Wednesday, 6 October 2010

Legislation Watch: Crimes Amendment (Forensic Procedures) Bill 2010

The Crimes Amendment (Forensic Procedures) Bill 2010 was introduced to the lower house yesterday. The Explanatory Memorandum can be read here. A link to a government press release about the Bill is here. The Statement of Compatibility is here, and the Second Reading is here.

There are two key changes that are likely to increase the number of DNA samples taken by police:

  • Amending ss 464R, 464T, 464U, 464V and other provisions of the Crimes Act 1958 to lower the threshold of certainty for acquisition of a forensic sample. Under the amendments police would be required to have reasonable grounds to suspect rather than believe that the procedure would tend to confirm or disprove the involvement of the suspect in the commission of an indictable offence.

  • Allowing applications under s 464ZF for a compulsory DNA sample on a finding of guilt for any indictable offence. At present only a finding of guilt of a forensic sample offence found in Schedule 8 of the Crimes Act permits an application to be made.

If the Bill passes it will come into effect on 1 April 2011, unless proclaimed earlier. The new sampling provisions will apply only to findings of guilt made after the commencement date.

(Edit: But, as the Elucubrator pointed out to me, the Bill will have to be re-introduced after the election, if the present government is re-elected. So the dates in the present Bill are unlikely to be accurate.)


Kyle said...

I'm not sure of the purpose of this Bill: it smacks a little of grandstanding.

Today is the last day that Parliament sits before the election is held on 24 November, when the Parliament is prorogued.

At Bills before the House will then lapse, and must be re-introduced in the next session. That is — back to square one for the whole process.

Perhaps the ALP is just testing the water?

Dr Manhattan said...

Don't know, but I suspect you're right about the trial balloon.

When introducing the Bill, Rob Hulls left open the door to either re-introducing this as stand-alone legislation or as part of the Criminal Investigation Powers Bill the Labor Party intend to enact if re-elected.

It seems untidy to deal with DNA procedures separate from all other aspects of investigation procedure. Given the sensitivity around the issue it also seemed unlikely that DNA sampling would apply to all indictable offences, including those where the information could not possibly assist in the detection or prevention of crime.

Jeremy Gans said...

Another bill the government introduced at the same time as the DNA bill - the Sentencing Amendment Bill 2010, abolishing suspended sentences for serious offences, amongst other things - looks set to pass Parliament this week. At least, it passed the lower house yesterday, not long after it was second read, with the support of both major parties.

If that was a trial balloon, then it looks like it's gone beyond the government's grip...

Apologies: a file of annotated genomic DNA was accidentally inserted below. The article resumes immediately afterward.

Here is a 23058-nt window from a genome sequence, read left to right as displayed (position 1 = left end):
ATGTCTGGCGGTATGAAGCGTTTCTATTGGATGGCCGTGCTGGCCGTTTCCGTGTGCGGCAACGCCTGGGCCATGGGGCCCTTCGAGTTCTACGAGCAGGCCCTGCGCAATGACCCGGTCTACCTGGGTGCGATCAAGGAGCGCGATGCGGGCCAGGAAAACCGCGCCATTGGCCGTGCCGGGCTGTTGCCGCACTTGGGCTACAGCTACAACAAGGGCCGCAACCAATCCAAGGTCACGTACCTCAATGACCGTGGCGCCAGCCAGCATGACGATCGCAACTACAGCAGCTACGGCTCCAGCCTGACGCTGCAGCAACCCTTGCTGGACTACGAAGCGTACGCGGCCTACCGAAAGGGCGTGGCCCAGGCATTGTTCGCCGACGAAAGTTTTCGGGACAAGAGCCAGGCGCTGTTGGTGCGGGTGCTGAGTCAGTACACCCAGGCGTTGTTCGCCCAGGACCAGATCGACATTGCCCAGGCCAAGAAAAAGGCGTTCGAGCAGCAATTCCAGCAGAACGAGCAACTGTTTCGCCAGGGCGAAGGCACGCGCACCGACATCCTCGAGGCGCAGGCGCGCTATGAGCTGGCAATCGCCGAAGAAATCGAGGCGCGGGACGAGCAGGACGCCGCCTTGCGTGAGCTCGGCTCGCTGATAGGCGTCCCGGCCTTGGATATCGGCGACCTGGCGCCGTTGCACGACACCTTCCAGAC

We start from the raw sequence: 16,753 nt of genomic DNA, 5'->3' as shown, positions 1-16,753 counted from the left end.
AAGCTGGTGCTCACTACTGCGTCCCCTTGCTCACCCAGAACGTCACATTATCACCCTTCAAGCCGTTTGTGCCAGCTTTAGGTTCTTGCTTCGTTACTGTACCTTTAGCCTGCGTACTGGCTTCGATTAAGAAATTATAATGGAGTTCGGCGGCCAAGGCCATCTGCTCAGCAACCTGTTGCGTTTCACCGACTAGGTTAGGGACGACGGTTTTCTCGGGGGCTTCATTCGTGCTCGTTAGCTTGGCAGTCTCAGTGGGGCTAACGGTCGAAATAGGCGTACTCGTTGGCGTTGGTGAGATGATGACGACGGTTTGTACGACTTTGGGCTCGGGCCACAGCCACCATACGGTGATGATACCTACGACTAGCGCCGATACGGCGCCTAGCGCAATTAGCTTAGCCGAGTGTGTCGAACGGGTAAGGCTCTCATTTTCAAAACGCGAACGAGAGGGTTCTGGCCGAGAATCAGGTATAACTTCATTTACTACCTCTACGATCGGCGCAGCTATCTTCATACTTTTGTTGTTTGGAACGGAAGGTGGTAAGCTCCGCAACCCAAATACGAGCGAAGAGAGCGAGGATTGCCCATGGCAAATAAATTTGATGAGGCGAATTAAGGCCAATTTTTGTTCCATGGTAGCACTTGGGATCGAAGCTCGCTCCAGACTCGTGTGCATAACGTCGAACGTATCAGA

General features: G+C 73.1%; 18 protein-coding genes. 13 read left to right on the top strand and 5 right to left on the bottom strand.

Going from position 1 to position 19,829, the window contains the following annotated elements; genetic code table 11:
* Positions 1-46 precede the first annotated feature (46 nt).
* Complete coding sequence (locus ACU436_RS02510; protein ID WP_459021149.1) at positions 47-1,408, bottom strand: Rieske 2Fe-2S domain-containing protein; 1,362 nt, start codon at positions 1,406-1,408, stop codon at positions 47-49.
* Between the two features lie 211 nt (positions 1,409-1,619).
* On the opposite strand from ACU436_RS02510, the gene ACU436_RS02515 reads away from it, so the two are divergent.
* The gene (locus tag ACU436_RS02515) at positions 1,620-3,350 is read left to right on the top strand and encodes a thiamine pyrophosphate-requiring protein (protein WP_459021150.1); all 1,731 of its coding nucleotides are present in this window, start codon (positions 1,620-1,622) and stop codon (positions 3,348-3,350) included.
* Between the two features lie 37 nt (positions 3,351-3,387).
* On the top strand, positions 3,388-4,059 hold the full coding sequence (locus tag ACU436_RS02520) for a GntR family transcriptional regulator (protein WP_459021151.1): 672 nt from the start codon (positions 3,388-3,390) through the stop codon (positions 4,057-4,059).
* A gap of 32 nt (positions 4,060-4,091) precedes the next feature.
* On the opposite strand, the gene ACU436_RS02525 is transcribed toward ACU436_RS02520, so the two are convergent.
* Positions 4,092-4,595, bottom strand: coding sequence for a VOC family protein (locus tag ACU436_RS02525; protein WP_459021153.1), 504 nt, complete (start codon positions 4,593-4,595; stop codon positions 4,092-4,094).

Dr Manhattan said...

I wonder whether there is concern that the interaction between this Bill and the Charter would play out in a similar way to the Case of S. and Marper v The United Kingdom (2008) 158 NLJ 1755. There are some significant differences in the scope of the statutory schemes, but perhaps enough similarities between the two to cause concern.

The Grand Chamber [at 119 - 121]:

'119 In this respect, the Court is struck by the blanket and indiscriminate nature of the power of retention in England and Wales. The material may be retained irrespective of the nature or gravity of the offence with which the individual was originally suspected or of the age of the suspected offender; fingerprints and samples may be taken – and retained – from a person of any age, arrested in connection with a recordable offence, which includes minor or non-imprisonable offences. The retention is not time-limited; the material is retained indefinitely whatever the nature or seriousness of the offence of which the person was suspected. Moreover, there exist only limited possibilities for an acquitted individual to have the data removed from the nationwide database or the materials destroyed (see paragraph 35 above); in particular, there is no provision for independent review of the justification for the retention according to defined criteria, including such factors as the seriousness of the offence, previous arrests, the strength of the suspicion against the person and any other special circumstances.

120 The Court acknowledges that the level of interference with the applicants' right to private life may be different for each of the three different categories of personal data retained. The retention of cellular samples is particularly intrusive given the wealth of genetic and health information contained therein. However, such an indiscriminate and open-ended retention regime as the one in issue calls for careful scrutiny regardless of these differences.

121 The Government contend that the retention could not be considered as having any direct or significant effect on the applicants unless matches in the database were to implicate them in the commission of offences on a future occasion. The Court is unable to accept this argument and reiterates that the mere retention and storing of personal data by public authorities, however obtained, are to be regarded as having direct impact on the private-life interest of an individual concerned, irrespective of whether subsequent use is made of the data.

I'll have a post on the Sentencing Amendment Bill next week.